Cooperative Extension Turns 100 May 8
April 22, 2014
Barbara Allen-Diaz, University of California Vice President, Division of Agriculture and Natural Resources, talked with California Ag Today about the 100th anniversary of the Cooperative Extension.
On May 8, 1914, President Woodrow Wilson signed into law the Smith-Lever Act, which created Cooperative Extension to help farmers, homemakers and youth apply the latest university research to improve their lives.
“For us, it’s very exciting,” said Allen-Diaz, “because we re going to celebrate our 100th birthday party of Cooperative Extension over this entire year; but in particular, on May 8, 2014, we will try to engage as many people as possible across the state of California in our day called, "A Celebration of Science and Service."
Allen-Diaz continued, “We’re asking folks through our local community groups, public K-12 schools, students on our campuses, all of our 4-H clubs throughout the state, even folks on our Google campus, to participate with us in celebrating 100th years of cooperative extension by being a scientist for the day.”
Cooperative Extension wants everybody to go to their "Be a Scientist for a Day" website for this day of citizen science and service, to answer all three or any one of the three following questions:
“The first question is on pollinators,” said Allen-Diaz. “We want people to count how many pollinators they see outside in their yard, in their school garden, at their place of work, wherever they are when they log on, and count how many pollinators, such as bees, butterflies, dragonflies, etc., they see over a three-minute period.”
“We have information on our website to learn about pollinators, since we’re an education institute, and how important they are not only to the future of agriculture,” she explained, “but really to the future of life on this planet. Because that’s how plants are able to produce seeds—having their flowers pollinated.”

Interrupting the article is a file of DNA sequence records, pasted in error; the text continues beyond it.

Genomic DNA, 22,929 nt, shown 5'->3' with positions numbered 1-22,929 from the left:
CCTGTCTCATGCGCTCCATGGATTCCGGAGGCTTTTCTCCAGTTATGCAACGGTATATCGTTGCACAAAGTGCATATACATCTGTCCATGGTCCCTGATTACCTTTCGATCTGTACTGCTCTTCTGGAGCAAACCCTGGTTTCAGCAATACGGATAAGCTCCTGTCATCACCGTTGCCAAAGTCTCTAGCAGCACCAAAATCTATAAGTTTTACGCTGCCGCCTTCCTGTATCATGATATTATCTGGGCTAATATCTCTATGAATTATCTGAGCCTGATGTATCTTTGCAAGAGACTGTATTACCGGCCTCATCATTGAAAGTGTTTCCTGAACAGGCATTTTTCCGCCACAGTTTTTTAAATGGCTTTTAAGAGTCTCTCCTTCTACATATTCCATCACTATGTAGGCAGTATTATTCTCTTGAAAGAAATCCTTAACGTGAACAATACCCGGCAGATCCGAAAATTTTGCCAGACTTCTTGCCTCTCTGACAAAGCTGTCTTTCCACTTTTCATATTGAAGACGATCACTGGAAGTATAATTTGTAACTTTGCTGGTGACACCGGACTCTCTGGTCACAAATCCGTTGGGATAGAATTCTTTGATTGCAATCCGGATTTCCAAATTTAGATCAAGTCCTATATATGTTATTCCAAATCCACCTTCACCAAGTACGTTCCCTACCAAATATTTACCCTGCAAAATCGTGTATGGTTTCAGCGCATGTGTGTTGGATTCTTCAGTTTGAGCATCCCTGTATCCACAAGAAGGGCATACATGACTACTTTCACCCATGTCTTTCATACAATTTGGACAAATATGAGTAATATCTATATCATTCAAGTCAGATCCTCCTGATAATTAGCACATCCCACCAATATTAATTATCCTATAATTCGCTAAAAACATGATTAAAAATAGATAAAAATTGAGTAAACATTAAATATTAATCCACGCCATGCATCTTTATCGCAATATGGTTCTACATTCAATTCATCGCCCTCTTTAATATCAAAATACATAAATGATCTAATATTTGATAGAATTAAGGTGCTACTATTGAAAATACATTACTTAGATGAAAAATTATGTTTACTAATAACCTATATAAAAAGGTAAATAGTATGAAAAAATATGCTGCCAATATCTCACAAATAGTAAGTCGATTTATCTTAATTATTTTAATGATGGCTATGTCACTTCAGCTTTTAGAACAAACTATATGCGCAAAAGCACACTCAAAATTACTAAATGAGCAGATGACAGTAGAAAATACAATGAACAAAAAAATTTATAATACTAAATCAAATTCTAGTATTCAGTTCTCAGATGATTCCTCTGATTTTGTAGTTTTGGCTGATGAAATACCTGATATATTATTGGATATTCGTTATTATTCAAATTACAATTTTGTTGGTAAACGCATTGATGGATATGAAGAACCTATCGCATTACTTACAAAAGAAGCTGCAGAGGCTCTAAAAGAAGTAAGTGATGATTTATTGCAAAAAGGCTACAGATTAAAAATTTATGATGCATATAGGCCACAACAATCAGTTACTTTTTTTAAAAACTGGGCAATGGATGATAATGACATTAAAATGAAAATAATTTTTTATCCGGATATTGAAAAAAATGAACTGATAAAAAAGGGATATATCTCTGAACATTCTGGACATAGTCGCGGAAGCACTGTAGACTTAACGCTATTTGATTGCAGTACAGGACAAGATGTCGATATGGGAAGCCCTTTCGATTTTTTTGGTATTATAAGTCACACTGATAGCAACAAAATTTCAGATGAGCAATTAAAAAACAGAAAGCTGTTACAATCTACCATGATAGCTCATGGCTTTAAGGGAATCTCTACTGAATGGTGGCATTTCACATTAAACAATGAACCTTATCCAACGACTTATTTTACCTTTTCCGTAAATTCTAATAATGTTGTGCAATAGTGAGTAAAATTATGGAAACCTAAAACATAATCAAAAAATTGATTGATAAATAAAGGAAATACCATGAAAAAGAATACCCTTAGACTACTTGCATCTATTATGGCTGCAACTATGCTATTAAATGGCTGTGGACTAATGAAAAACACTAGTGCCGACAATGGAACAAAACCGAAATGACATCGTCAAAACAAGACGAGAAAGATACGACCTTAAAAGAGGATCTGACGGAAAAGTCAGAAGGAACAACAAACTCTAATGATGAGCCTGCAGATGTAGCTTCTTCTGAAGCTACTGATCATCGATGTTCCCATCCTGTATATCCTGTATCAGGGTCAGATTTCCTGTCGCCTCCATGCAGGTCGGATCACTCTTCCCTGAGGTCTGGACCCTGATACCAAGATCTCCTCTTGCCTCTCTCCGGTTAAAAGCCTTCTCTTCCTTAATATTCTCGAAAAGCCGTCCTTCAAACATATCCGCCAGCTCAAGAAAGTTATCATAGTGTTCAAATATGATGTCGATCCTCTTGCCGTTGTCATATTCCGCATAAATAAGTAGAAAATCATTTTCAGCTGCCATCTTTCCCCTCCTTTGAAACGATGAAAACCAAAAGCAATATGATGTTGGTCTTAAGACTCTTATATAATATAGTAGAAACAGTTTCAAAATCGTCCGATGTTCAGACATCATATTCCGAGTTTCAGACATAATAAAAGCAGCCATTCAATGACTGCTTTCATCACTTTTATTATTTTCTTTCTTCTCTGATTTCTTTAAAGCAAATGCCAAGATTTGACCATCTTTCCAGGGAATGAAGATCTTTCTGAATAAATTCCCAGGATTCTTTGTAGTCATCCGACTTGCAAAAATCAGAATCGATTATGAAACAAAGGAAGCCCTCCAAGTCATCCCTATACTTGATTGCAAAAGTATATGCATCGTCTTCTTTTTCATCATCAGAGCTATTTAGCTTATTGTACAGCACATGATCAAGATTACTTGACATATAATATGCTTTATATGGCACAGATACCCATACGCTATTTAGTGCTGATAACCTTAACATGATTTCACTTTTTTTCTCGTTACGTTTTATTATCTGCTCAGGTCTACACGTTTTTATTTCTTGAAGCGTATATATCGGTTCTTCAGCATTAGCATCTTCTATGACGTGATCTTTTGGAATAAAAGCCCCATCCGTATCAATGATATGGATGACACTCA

“Pollinators are an incredibly important part of our ecosystems throughout the world so, not only for food production,” commented Allen-Diaz, “but also for the health of all our ecosystems.
“The second question deals with water,” continued Allen-Diaz. “Obviously, water is incredibly important to all of us. In this particular year of record drought we’d really like to know how you conserve water in your daily life. There will be a series of drop down menus where you can input your data.”
Allen-Diaz stated, “The third question is on food, again with drop-down menus. Where does your food come from? Where do you get your food?”
“We ask for your location, though you can choose not to answer,” remarked Allen-Diaz, “whether people log on through their phone, computer, iPad or other instruments. With these geopoints, we can analyze the data and produce a map of the state and show everyone where pollinators are, water use by region, and where our food comes from. The more people who log on and participate, to the more we can populate our map of California.”
“For 100 years, we have engaged our local communities to work with us in problem-solving issues of importance in agricultural natural resources, nutrition, urban horticulture, home economics, and use development,” said Allen-Diaz.